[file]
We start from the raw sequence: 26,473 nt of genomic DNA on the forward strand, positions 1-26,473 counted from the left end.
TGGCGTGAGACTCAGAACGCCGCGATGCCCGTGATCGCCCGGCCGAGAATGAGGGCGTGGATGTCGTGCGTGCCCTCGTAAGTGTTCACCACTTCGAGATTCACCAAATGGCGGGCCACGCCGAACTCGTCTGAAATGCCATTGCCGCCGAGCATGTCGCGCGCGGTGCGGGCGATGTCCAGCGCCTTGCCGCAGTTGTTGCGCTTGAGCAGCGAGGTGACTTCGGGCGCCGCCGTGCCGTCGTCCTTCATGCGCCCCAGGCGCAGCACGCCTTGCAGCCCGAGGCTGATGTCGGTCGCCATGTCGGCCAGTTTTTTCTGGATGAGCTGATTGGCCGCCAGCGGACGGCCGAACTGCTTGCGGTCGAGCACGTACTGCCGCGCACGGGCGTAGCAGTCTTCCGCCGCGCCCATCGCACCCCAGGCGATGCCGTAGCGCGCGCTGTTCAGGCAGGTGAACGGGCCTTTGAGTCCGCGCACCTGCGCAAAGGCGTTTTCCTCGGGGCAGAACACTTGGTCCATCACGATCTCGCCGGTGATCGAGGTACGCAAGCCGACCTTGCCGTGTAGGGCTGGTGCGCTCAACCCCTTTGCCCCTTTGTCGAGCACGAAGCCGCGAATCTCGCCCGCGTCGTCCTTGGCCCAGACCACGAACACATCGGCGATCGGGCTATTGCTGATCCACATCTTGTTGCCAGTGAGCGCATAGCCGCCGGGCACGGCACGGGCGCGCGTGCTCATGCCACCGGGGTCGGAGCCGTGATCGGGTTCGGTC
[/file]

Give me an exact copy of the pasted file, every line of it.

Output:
We start from the raw sequence: 26,473 nt of genomic DNA on the forward strand, positions 1-26,473 counted from the left end.
TGGCGTGAGACTCAGAACGCCGCGATGCCCGTGATCGCCCGGCCGAGAATGAGGGCGTGGATGTCGTGCGTGCCCTCGTAAGTGTTCACCACTTCGAGATTCACCAAATGGCGGGCCACGCCGAACTCGTCTGAAATGCCATTGCCGCCGAGCATGTCGCGCGCGGTGCGGGCGATGTCCAGCGCCTTGCCGCAGTTGTTGCGCTTGAGCAGCGAGGTGACTTCGGGCGCCGCCGTGCCGTCGTCCTTCATGCGCCCCAGGCGCAGCACGCCTTGCAGCCCGAGGCTGATGTCGGTCGCCATGTCGGCCAGTTTTTTCTGGATGAGCTGATTGGCCGCCAGCGGACGGCCGAACTGCTTGCGGTCGAGCACGTACTGCCGCGCACGGGCGTAGCAGTCTTCCGCCGCGCCCATCGCACCCCAGGCGATGCCGTAGCGCGCGCTGTTCAGGCAGGTGAACGGGCCTTTGAGTCCGCGCACCTGCGCAAAGGCGTTTTCCTCGGGGCAGAACACTTGGTCCATCACGATCTCGCCGGTGATCGAGGTACGCAAGCCGACCTTGCCGTGTAGGGCTGGTGCGCTCAACCCCTTTGCCCCTTTGTCGAGCACGAAGCCGCGAATCTCGCCCGCGTCGTCCTTGGCCCAGACCACGAACACATCGGCGATCGGGCTATTGCTGATCCACATCTTGTTGCCAGTGAGCGCATAGCCGCCGGGCACGGCACGGGCGCGCGTGCTCATGCCACCGGGGTCGGAGCCGTGATCGGGTTCGGTC